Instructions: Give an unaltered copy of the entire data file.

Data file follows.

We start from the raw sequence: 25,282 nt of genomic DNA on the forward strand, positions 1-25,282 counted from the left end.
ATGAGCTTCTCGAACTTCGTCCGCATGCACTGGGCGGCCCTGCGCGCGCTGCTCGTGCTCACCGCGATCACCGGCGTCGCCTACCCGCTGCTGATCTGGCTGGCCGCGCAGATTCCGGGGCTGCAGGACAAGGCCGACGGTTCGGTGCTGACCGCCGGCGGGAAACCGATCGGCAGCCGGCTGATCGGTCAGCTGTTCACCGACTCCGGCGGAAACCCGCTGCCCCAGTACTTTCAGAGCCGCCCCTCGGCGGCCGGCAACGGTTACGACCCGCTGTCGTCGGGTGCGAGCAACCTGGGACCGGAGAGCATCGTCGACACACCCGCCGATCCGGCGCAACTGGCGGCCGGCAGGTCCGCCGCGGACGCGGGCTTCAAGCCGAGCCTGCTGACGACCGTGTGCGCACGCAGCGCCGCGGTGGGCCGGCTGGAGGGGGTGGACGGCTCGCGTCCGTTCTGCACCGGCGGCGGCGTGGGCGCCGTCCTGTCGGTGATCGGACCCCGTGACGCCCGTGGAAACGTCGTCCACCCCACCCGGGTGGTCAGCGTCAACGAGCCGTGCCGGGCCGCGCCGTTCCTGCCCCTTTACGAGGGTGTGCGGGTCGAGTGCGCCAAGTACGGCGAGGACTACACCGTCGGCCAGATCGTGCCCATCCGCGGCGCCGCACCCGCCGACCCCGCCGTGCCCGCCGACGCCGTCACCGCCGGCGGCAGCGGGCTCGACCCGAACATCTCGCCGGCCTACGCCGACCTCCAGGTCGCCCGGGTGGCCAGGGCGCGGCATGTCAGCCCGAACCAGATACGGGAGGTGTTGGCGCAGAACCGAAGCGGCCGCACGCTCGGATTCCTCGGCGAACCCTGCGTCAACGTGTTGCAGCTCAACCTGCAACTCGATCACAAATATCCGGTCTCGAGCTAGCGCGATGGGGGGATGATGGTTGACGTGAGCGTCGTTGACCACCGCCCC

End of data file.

We start from the raw sequence: 25,282 nt of genomic DNA on the forward strand, positions 1-25,282 counted from the left end.
ATGAGCTTCTCGAACTTCGTCCGCATGCACTGGGCGGCCCTGCGCGCGCTGCTCGTGCTCACCGCGATCACCGGCGTCGCCTACCCGCTGCTGATCTGGCTGGCCGCGCAGATTCCGGGGCTGCAGGACAAGGCCGACGGTTCGGTGCTGACCGCCGGCGGGAAACCGATCGGCAGCCGGCTGATCGGTCAGCTGTTCACCGACTCCGGCGGAAACCCGCTGCCCCAGTACTTTCAGAGCCGCCCCTCGGCGGCCGGCAACGGTTACGACCCGCTGTCGTCGGGTGCGAGCAACCTGGGACCGGAGAGCATCGTCGACACACCCGCCGATCCGGCGCAACTGGCGGCCGGCAGGTCCGCCGCGGACGCGGGCTTCAAGCCGAGCCTGCTGACGACCGTGTGCGCACGCAGCGCCGCGGTGGGCCGGCTGGAGGGGGTGGACGGCTCGCGTCCGTTCTGCACCGGCGGCGGCGTGGGCGCCGTCCTGTCGGTGATCGGACCCCGTGACGCCCGTGGAAACGTCGTCCACCCCACCCGGGTGGTCAGCGTCAACGAGCCGTGCCGGGCCGCGCCGTTCCTGCCCCTTTACGAGGGTGTGCGGGTCGAGTGCGCCAAGTACGGCGAGGACTACACCGTCGGCCAGATCGTGCCCATCCGCGGCGCCGCACCCGCCGACCCCGCCGTGCCCGCCGACGCCGTCACCGCCGGCGGCAGCGGGCTCGACCCGAACATCTCGCCGGCCTACGCCGACCTCCAGGTCGCCCGGGTGGCCAGGGCGCGGCATGTCAGCCCGAACCAGATACGGGAGGTGTTGGCGCAGAACCGAAGCGGCCGCACGCTCGGATTCCTCGGCGAACCCTGCGTCAACGTGTTGCAGCTCAACCTGCAACTCGATCACAAATATCCGGTCTCGAGCTAGCGCGATGGGGGGATGATGGTTGACGTGAGCGTCGTTGACCACCGCCCC